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The History of Ulster
The Battle of the Boyne

The Vacillation of James—He holds a Council of War, and finally decides to fight—Nevertheless he sends Six of his Twelve Field-pieces to Dublin — William's Council of War—Duke Schomberg overruled—His Chagrin—Tuesday, the 1st of July, 1690—William's Orders for forcing the Passage of the Boyne—Both James and William neglect to secure the Bridge of Slane—Count Schomberg forces the Passage at Rossnaree—Sir Neil O'Neill is slain—The Order of Crossing and how the Jacobites received William's Forces—Death of Caillemot—Duke Schomberg plunges into the Fight unarmed—He is killed— Walker of Derry is shot dead—William heads the Inniskillings—The Jacobites retreat—Flight of King James to Dublin.

The strongly pronounced contrast between the characters of the two commanders in the conflict in Ulster was never more evident than on the eve of battle. Vacillation, which was a marked characteristic of James, now became painfully and disconcertingly evident to his generals. He held a council of war, at which it was again recommended to retreat to the Shannon, and gain time by protracting the war, rather than risk all upon one contest; and James, feeling himself to be far from master of his fate or captain of his soul, was perturbed by conflicting opinions, he himself being much in favour of a project which had originated with his French allies. It was known that the French fleet was on the English coast—in fact, on this very day (June the 30th) it had defeated the united English and Dutch squadrons off Beachy Head— and that Sir Cloudesley Shovel, with the squadron of men-of-war which had attended William on his passage, had received orders to join the Earl of Torrington. The English transports in Carrickfergus Bay, on which William's army depended for provisions and stores, were thus left unprotected, and it was proposed to send ten small frigates and twelve privateers, who had accompanied the French troops, under Lauzun, and were still at Waterford, to destroy them. A defeat such as this, it was considered, would disconcert the forces of William, and, by leaving them dependent on the country through which they marched, would soon demoralize them to such an extent that a protracted campaign must inevitably prove a failure. These considerations, however, gave way before the fact that they were now face to face with the foe, and it was too late to retreat. Then, remembering the strength of their position, the Jacobite generals resolved to await the morrow and the morrow's deeds.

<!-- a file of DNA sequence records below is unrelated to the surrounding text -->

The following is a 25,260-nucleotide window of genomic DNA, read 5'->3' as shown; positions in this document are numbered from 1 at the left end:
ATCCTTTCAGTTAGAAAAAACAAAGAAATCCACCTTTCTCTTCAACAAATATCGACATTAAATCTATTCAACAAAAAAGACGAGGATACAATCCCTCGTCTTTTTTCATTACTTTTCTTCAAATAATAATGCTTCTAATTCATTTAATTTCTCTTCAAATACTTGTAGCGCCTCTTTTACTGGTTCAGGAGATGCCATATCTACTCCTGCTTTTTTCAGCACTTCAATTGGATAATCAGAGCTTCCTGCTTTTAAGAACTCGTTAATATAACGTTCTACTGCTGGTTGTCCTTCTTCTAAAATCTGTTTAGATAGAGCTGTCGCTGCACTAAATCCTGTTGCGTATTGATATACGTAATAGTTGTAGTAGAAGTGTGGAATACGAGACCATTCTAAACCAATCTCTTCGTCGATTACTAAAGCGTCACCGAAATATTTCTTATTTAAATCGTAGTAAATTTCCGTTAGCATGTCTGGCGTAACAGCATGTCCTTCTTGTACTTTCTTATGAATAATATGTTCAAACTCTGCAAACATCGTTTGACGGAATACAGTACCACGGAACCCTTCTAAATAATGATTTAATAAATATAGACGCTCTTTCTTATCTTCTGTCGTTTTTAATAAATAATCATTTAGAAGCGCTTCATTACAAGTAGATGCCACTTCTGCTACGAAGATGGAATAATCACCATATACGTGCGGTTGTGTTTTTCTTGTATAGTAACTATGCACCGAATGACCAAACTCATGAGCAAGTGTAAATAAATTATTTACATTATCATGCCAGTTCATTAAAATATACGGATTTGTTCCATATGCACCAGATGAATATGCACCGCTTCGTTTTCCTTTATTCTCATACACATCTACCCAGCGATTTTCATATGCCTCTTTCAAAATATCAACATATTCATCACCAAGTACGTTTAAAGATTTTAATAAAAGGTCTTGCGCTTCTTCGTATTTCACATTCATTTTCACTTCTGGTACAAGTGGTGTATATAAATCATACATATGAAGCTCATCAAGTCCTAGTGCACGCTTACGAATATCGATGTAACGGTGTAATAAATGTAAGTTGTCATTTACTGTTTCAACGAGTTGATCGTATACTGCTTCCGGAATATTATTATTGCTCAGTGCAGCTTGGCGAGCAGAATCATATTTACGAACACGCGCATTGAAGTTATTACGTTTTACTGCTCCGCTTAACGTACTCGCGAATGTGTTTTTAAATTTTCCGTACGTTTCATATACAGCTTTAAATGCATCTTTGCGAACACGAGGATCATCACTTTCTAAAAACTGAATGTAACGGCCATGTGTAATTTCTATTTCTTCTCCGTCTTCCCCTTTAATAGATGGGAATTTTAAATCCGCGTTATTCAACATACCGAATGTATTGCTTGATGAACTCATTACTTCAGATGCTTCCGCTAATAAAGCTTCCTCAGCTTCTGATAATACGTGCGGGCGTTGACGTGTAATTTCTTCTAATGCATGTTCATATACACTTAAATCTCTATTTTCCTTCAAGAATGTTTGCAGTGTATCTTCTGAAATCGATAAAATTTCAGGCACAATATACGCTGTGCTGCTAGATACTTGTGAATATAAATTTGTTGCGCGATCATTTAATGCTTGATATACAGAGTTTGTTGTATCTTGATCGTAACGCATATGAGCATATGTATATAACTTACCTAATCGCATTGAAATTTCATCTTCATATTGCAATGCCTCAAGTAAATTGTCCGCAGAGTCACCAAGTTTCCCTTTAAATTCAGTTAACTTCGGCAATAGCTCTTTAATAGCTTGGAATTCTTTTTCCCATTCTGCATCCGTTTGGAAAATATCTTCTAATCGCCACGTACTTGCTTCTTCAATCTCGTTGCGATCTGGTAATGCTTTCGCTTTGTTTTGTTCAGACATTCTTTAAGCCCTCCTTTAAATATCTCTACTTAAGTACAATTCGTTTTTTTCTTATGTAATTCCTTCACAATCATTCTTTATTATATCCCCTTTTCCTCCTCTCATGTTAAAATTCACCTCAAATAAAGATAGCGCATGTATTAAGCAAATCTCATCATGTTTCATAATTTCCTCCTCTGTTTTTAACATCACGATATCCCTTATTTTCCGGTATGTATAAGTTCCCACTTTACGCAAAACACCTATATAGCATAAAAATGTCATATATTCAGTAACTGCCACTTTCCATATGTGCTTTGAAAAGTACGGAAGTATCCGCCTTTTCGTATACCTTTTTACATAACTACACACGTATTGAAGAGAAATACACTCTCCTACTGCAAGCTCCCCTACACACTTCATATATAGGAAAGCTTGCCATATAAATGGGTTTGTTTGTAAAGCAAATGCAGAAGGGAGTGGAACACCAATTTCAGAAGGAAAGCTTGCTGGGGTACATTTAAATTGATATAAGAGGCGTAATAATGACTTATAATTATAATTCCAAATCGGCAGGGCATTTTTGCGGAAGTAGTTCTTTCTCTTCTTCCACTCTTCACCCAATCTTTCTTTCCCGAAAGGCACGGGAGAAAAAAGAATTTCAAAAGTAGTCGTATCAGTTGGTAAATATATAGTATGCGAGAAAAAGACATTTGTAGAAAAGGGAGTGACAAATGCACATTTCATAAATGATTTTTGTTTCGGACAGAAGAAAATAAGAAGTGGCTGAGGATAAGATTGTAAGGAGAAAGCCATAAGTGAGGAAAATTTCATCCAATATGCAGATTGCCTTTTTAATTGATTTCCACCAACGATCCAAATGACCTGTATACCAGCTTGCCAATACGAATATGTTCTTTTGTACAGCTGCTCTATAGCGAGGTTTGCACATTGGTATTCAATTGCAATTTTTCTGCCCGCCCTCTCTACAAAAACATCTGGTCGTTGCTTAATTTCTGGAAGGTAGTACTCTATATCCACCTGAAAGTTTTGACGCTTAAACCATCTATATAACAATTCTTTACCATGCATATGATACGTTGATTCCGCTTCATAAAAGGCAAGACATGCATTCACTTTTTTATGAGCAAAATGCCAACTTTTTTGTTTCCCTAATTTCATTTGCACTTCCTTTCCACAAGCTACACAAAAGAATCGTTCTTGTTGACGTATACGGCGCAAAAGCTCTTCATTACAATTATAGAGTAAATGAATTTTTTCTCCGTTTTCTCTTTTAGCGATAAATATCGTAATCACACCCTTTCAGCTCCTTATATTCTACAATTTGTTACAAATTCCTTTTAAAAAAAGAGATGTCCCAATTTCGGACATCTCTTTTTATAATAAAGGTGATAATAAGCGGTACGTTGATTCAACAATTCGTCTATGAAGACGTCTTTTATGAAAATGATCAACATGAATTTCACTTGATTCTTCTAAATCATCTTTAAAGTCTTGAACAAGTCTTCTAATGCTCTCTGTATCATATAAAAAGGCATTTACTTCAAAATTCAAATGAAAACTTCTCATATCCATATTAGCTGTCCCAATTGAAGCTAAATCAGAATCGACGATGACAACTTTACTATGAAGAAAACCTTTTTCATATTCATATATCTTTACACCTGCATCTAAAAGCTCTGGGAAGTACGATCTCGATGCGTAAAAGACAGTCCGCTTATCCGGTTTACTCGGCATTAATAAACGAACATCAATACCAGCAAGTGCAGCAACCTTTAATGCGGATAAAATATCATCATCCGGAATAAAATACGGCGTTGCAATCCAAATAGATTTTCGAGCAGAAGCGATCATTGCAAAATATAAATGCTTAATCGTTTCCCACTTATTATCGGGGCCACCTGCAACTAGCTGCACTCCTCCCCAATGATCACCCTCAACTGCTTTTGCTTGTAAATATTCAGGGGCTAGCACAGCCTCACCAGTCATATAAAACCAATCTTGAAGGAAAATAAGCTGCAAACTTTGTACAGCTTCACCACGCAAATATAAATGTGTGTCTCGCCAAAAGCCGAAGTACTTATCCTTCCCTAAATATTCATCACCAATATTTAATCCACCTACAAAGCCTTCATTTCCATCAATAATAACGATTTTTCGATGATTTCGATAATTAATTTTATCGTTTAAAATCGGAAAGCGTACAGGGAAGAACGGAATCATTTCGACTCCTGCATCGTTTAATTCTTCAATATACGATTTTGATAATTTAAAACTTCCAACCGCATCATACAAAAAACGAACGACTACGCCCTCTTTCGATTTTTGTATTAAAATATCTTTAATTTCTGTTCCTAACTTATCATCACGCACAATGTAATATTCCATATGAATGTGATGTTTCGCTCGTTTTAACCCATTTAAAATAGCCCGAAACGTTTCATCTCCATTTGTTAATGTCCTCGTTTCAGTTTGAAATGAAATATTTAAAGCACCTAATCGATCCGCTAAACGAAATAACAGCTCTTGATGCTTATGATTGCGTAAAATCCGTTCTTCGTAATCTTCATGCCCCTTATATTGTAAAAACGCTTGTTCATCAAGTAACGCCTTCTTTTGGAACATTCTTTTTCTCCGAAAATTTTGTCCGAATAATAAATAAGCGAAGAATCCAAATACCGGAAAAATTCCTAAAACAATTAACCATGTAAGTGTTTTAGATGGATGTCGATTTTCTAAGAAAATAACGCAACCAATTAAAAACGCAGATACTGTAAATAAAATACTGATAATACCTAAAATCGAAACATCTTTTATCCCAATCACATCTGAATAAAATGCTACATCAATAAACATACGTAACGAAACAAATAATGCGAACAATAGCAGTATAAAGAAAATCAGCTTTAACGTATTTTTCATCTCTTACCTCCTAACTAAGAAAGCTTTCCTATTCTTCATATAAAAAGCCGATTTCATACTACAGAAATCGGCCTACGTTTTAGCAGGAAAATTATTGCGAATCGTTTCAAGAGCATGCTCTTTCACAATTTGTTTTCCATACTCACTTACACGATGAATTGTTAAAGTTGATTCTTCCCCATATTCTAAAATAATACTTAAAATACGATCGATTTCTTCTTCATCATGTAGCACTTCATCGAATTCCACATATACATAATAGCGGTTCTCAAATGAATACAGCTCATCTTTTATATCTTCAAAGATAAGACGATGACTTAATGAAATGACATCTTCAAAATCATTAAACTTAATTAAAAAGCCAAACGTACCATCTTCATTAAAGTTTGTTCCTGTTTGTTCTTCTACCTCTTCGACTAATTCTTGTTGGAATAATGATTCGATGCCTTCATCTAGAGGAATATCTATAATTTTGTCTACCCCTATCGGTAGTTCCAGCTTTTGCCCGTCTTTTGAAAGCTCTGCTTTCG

Not so James, who by his lack of determination and his hesitancy appeared to be resolved to destroy any hope of success which his army cherished. One moment he decided on a general retreat, and for that purpose ordered the camp to be raised; but the next minute he altered his plan, and, sending off the baggage and six of his twelve field-pieces to Dublin, he apparently made up his mind to risk a battle. The removal of the baggage was no doubt a good preparation for an orderly retreat, but it was also a plain intimation to the army that a retreat was in contemplation; otherwise the reduction of the artillery must be considered a fatal diminution of strength. James indeed seems to have thought of nothing so much as means whereby to keep open a passage in the rear; and all his anxiety appears to have been lest William's forces should by a flank movement cut off his retreat to the south, where he had already privately made preparations for his flight to France. It is evident, also, that he resolved to place himself in such a position during the battle that he would be one of the first to see on which side fortune turned, so that in case of defeat he might with ease make good his escape. Still, with such apprehensions, it is strange how difficult it proved to persuade him to take any precautions for the defence of the fords up the river; for late on the eve of the battle he could only be induced with much difficulty to send Sir Neil O'Neill with his regiment of dragoons to defend the Pass of Rossnaree, about four miles from the Jacobite camp towards Slane.